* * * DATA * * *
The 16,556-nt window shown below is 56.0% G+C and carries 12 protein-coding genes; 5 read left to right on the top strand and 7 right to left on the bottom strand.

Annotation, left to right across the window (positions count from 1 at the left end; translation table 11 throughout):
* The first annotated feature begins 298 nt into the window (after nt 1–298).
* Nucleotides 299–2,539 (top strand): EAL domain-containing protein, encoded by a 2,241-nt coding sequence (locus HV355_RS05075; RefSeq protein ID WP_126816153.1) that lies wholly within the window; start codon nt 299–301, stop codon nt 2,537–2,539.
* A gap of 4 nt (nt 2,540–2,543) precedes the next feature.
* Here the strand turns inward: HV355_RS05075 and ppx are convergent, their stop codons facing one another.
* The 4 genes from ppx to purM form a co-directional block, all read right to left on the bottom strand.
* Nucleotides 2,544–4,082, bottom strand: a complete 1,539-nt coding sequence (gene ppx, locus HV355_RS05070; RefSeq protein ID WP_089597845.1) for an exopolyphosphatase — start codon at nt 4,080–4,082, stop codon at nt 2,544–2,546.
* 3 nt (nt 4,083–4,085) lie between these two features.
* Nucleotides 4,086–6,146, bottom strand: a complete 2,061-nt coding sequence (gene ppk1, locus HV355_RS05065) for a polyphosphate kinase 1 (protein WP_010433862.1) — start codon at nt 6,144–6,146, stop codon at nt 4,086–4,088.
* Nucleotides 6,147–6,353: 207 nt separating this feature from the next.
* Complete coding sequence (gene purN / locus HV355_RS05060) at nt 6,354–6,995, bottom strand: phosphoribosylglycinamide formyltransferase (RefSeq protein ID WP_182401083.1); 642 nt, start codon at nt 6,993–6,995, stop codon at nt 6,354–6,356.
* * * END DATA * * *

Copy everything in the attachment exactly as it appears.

The 16,556-nt window shown below is 56.0% G+C and carries 12 protein-coding genes; 5 read left to right on the top strand and 7 right to left on the bottom strand.

Annotation, left to right across the window (positions count from 1 at the left end; translation table 11 throughout):
* The first annotated feature begins 298 nt into the window (after nt 1–298).
* Nucleotides 299–2,539 (top strand): EAL domain-containing protein, encoded by a 2,241-nt coding sequence (locus HV355_RS05075; RefSeq protein ID WP_126816153.1) that lies wholly within the window; start codon nt 299–301, stop codon nt 2,537–2,539.
* A gap of 4 nt (nt 2,540–2,543) precedes the next feature.
* Here the strand turns inward: HV355_RS05075 and ppx are convergent, their stop codons facing one another.
* The 4 genes from ppx to purM form a co-directional block, all read right to left on the bottom strand.
* Nucleotides 2,544–4,082, bottom strand: a complete 1,539-nt coding sequence (gene ppx, locus HV355_RS05070; RefSeq protein ID WP_089597845.1) for an exopolyphosphatase — start codon at nt 4,080–4,082, stop codon at nt 2,544–2,546.
* 3 nt (nt 4,083–4,085) lie between these two features.
* Nucleotides 4,086–6,146, bottom strand: a complete 2,061-nt coding sequence (gene ppk1, locus HV355_RS05065) for a polyphosphate kinase 1 (protein WP_010433862.1) — start codon at nt 6,144–6,146, stop codon at nt 4,086–4,088.
* Nucleotides 6,147–6,353: 207 nt separating this feature from the next.
* Complete coding sequence (gene purN / locus HV355_RS05060) at nt 6,354–6,995, bottom strand: phosphoribosylglycinamide formyltransferase (RefSeq protein ID WP_182401083.1); 642 nt, start codon at nt 6,993–6,995, stop codon at nt 6,354–6,356.